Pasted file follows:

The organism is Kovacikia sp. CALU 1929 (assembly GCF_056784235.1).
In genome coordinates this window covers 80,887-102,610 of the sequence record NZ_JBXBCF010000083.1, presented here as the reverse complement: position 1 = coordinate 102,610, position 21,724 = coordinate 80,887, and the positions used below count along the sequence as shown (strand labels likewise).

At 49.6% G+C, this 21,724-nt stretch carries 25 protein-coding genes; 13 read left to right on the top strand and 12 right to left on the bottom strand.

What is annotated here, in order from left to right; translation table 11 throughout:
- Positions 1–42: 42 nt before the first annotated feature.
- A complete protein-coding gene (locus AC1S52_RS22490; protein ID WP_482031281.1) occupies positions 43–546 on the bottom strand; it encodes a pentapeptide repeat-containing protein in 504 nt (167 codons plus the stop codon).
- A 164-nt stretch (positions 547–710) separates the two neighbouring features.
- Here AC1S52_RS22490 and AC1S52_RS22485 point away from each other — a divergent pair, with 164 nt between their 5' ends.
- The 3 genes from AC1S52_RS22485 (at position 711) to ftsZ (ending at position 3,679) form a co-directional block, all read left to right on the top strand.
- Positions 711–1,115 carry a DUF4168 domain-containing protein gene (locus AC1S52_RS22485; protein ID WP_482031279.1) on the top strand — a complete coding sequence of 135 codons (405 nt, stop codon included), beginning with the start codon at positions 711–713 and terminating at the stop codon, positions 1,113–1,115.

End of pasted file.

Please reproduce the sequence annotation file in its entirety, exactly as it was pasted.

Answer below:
The organism is Kovacikia sp. CALU 1929 (assembly GCF_056784235.1).
In genome coordinates this window covers 80,887-102,610 of the sequence record NZ_JBXBCF010000083.1, presented here as the reverse complement: position 1 = coordinate 102,610, position 21,724 = coordinate 80,887, and the positions used below count along the sequence as shown (strand labels likewise).

At 49.6% G+C, this 21,724-nt stretch carries 25 protein-coding genes; 13 read left to right on the top strand and 12 right to left on the bottom strand.

What is annotated here, in order from left to right; translation table 11 throughout:
- Positions 1–42: 42 nt before the first annotated feature.
- A complete protein-coding gene (locus AC1S52_RS22490; protein ID WP_482031281.1) occupies positions 43–546 on the bottom strand; it encodes a pentapeptide repeat-containing protein in 504 nt (167 codons plus the stop codon).
- A 164-nt stretch (positions 547–710) separates the two neighbouring features.
- Here AC1S52_RS22490 and AC1S52_RS22485 point away from each other — a divergent pair, with 164 nt between their 5' ends.
- The 3 genes from AC1S52_RS22485 (at position 711) to ftsZ (ending at position 3,679) form a co-directional block, all read left to right on the top strand.
- Positions 711–1,115 carry a DUF4168 domain-containing protein gene (locus AC1S52_RS22485; protein ID WP_482031279.1) on the top strand — a complete coding sequence of 135 codons (405 nt, stop codon included), beginning with the start codon at positions 711–713 and terminating at the stop codon, positions 1,113–1,115.